"Beyond Pink and Blue Walls"

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"Beyond Pink and Blue Walls" by Mind Map: "Beyond Pink and Blue Walls"

1. Marketers Affect How Children Perform in the Classroom

1.1. "Marketers play a large role in codifying stereotypes. At the toy store, there is a girls' aisle and a boys' aisle, and never the twain shall meet." Toys in the "Girls' aisle are all about make-believe and housekeeping," although today "most women work, and they work in all sorts of fields: medicine, science, athletics, the arts." Meanwhile, boys' "toys are all about power and action. Boys are the doers. Girls are the passive bystanders."

2. Career Role Models Reinforce Chosen Careers

2.1. "Growing up,children see mostly men working as police officers, firefighters and truck drivers, and mostly women working as nannies, teachers and nurses. So, in their eyes, the male gender takes on such attributes as 'brave,' 'strong' and 'adventurous,' while the female gender is 'gentle,' 'caring' and 'emotional.'

3. Gender Does not Determine Strengths or Weaknesses

3.1. "Knowing a child's gender tells you almost nothing about what her scores in math or verbal aptitude might be. Conversely, knowing a child's math or verbal score does not help you guess that child's gender." Infants also "exhibit no gender difference in emotional responsiveness. But, over time, children receive powerful messages that tell them that emotions are for girls, that boys should damp their emotions down."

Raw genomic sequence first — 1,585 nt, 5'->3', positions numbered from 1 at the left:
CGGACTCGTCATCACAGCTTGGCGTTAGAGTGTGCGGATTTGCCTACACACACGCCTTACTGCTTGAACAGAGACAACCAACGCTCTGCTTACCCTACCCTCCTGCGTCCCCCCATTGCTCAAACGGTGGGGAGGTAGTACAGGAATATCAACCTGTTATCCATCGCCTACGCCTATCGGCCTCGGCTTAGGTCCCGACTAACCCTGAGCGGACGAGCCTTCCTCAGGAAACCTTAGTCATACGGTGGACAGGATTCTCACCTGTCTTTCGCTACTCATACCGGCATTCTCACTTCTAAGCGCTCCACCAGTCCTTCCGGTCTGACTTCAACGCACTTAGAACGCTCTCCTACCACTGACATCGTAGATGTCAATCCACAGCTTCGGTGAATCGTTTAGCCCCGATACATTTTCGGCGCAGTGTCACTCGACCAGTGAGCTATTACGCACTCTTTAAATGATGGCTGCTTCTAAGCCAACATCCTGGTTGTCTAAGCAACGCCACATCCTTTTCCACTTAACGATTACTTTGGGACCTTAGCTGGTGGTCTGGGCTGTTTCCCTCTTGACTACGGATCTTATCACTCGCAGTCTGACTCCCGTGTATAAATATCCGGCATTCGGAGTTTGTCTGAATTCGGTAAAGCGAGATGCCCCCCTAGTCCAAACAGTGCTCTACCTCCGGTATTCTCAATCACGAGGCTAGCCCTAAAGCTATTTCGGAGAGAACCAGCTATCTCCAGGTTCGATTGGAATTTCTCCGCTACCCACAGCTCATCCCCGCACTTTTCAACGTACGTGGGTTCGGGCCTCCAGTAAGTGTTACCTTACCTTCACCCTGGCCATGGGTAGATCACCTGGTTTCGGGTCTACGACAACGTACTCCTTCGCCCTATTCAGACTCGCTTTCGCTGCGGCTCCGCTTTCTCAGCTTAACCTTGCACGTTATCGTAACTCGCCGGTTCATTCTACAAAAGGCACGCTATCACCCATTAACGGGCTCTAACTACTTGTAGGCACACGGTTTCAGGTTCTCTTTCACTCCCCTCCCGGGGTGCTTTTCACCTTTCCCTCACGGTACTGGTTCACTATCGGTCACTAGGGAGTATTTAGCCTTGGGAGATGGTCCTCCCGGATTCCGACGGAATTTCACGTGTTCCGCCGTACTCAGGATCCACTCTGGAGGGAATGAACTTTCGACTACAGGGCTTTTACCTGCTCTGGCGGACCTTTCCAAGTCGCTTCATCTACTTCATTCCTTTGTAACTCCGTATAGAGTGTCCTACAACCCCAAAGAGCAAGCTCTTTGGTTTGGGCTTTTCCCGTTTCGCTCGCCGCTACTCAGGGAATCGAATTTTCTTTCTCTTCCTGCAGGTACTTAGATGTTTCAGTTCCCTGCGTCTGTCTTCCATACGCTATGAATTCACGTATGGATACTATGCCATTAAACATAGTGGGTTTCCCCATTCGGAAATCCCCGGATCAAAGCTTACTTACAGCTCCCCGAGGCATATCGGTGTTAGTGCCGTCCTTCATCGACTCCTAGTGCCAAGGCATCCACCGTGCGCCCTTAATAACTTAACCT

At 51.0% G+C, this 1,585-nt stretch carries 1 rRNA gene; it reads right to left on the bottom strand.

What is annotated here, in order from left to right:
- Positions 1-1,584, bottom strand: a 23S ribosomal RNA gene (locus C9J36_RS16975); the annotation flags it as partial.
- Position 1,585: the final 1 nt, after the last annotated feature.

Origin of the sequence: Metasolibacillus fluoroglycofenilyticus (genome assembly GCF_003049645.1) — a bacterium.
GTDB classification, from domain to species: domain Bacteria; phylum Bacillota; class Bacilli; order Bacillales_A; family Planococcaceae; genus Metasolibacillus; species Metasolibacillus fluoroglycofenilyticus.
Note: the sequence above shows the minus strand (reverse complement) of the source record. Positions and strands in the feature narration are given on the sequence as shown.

4. No Scientific Evidence That Boys Are Better at Math

4.1. "The Truth About Girls and Boys" (Columbia University Press, 2011) "shows clearly how deeply flawed this thinking is" that boys and girls "have different brains, interests, or learning styles." These "stereotypes that pervade our society ignore two critical points that do have a solid foundation in scientific research."

5. Parents Shape Gender Expectations

5.1. "Nevertheless, research tells us, parents-to-be" start to engage in the kind of thinking that puts children into pink or blue boxes as son as they learn the sex of their expected baby." Parents should remind their daughters "that she is a girl who likes science, math, and rugged sports. Similarly, remind your son that he is a boy who likes helping other children, reading, caring for the pet dog and cooking."

6. Gender Stereotypes

6.1. Add a sibling idea by hitting ENTER

6.2. This is a sibling idea

6.3. Add a child idea by hitting TAB

6.3.1. This is a child idea

6.4. Choose icons and images to decorate your mind map

6.5. Connect topics with the arrow tool in the upper left corner of your screen

6.6. Add links, tasks or files to your topics, using the widgets in the sidebar

6.7. Change your map layout by opening the layout options in the upper left corner of your screen

6.8. Advanced

6.8.1. Open the Theme menu from the bottom of your map editor to change your map theme

6.8.2. Create a presentation of your mind map by clicking the presentation icon in the bottom left corner of your screen

6.8.2.1. Simply hold down COMMAND i.e. CTRL and Click & Drag to create a slide for one or multiple topics

6.8.2.2. Set transitions for your slides

6.8.2.3. Click "Start Slideshow" to view your presentation

6.8.3. Open the Sharing Settings from the bottom of your map editor to share the map with a friend or publish it to the web

6.8.3.1. You can share your map with anyone via email

6.8.3.2. You can publish your map and enable anyone with an internet access to find it

6.8.3.3. You can embed your map on a blog or website

7. By the way, this is a floating topic. To create a floating topic, simply drag it away from the map center.